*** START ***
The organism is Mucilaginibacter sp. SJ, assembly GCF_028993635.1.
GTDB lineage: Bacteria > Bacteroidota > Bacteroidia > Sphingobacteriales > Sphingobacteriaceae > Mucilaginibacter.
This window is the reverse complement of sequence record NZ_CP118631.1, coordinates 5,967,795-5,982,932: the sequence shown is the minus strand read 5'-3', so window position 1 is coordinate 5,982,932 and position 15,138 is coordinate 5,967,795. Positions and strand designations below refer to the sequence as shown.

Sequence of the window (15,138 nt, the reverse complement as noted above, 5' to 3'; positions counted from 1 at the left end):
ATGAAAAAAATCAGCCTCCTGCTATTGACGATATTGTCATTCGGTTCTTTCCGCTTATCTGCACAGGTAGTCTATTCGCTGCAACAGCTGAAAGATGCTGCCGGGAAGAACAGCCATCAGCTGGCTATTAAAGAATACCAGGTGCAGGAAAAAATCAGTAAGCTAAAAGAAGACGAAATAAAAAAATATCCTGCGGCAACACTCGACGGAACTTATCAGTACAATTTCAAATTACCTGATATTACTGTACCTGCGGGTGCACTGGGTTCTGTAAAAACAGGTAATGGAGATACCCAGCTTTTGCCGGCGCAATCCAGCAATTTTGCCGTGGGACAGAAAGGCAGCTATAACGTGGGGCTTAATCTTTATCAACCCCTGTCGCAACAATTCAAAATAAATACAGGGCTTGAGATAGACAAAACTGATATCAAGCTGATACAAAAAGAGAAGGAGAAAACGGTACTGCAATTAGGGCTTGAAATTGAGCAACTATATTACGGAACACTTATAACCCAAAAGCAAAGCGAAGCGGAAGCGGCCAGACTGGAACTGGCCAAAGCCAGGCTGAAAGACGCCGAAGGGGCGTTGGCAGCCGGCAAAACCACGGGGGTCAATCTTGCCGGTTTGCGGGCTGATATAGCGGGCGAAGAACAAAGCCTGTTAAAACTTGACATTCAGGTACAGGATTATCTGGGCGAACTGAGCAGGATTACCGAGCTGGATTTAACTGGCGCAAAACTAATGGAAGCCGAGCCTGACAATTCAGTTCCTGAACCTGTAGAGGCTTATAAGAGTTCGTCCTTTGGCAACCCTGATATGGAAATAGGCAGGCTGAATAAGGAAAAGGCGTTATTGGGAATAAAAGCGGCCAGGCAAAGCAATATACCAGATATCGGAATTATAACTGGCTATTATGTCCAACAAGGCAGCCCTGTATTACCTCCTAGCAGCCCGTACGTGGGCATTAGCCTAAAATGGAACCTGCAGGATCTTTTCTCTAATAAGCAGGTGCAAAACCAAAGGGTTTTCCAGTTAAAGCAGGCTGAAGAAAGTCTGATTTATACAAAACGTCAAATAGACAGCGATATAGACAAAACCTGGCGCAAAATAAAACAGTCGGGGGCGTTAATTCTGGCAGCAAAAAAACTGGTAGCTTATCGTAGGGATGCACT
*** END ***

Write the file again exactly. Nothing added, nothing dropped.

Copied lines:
The organism is Mucilaginibacter sp. SJ, assembly GCF_028993635.1.
GTDB lineage: Bacteria > Bacteroidota > Bacteroidia > Sphingobacteriales > Sphingobacteriaceae > Mucilaginibacter.
This window is the reverse complement of sequence record NZ_CP118631.1, coordinates 5,967,795-5,982,932: the sequence shown is the minus strand read 5'-3', so window position 1 is coordinate 5,982,932 and position 15,138 is coordinate 5,967,795. Positions and strand designations below refer to the sequence as shown.

Sequence of the window (15,138 nt, the reverse complement as noted above, 5' to 3'; positions counted from 1 at the left end):
ATGAAAAAAATCAGCCTCCTGCTATTGACGATATTGTCATTCGGTTCTTTCCGCTTATCTGCACAGGTAGTCTATTCGCTGCAACAGCTGAAAGATGCTGCCGGGAAGAACAGCCATCAGCTGGCTATTAAAGAATACCAGGTGCAGGAAAAAATCAGTAAGCTAAAAGAAGACGAAATAAAAAAATATCCTGCGGCAACACTCGACGGAACTTATCAGTACAATTTCAAATTACCTGATATTACTGTACCTGCGGGTGCACTGGGTTCTGTAAAAACAGGTAATGGAGATACCCAGCTTTTGCCGGCGCAATCCAGCAATTTTGCCGTGGGACAGAAAGGCAGCTATAACGTGGGGCTTAATCTTTATCAACCCCTGTCGCAACAATTCAAAATAAATACAGGGCTTGAGATAGACAAAACTGATATCAAGCTGATACAAAAAGAGAAGGAGAAAACGGTACTGCAATTAGGGCTTGAAATTGAGCAACTATATTACGGAACACTTATAACCCAAAAGCAAAGCGAAGCGGAAGCGGCCAGACTGGAACTGGCCAAAGCCAGGCTGAAAGACGCCGAAGGGGCGTTGGCAGCCGGCAAAACCACGGGGGTCAATCTTGCCGGTTTGCGGGCTGATATAGCGGGCGAAGAACAAAGCCTGTTAAAACTTGACATTCAGGTACAGGATTATCTGGGCGAACTGAGCAGGATTACCGAGCTGGATTTAACTGGCGCAAAACTAATGGAAGCCGAGCCTGACAATTCAGTTCCTGAACCTGTAGAGGCTTATAAGAGTTCGTCCTTTGGCAACCCTGATATGGAAATAGGCAGGCTGAATAAGGAAAAGGCGTTATTGGGAATAAAAGCGGCCAGGCAAAGCAATATACCAGATATCGGAATTATAACTGGCTATTATGTCCAACAAGGCAGCCCTGTATTACCTCCTAGCAGCCCGTACGTGGGCATTAGCCTAAAATGGAACCTGCAGGATCTTTTCTCTAATAAGCAGGTGCAAAACCAAAGGGTTTTCCAGTTAAAGCAGGCTGAAGAAAGTCTGATTTATACAAAACGTCAAATAGACAGCGATATAGACAAAACCTGGCGCAAAATAAAACAGTCGGGGGCGTTAATTCTGGCAGCAAAAAAACTGGTAGCTTATCGTAGGGATGCACT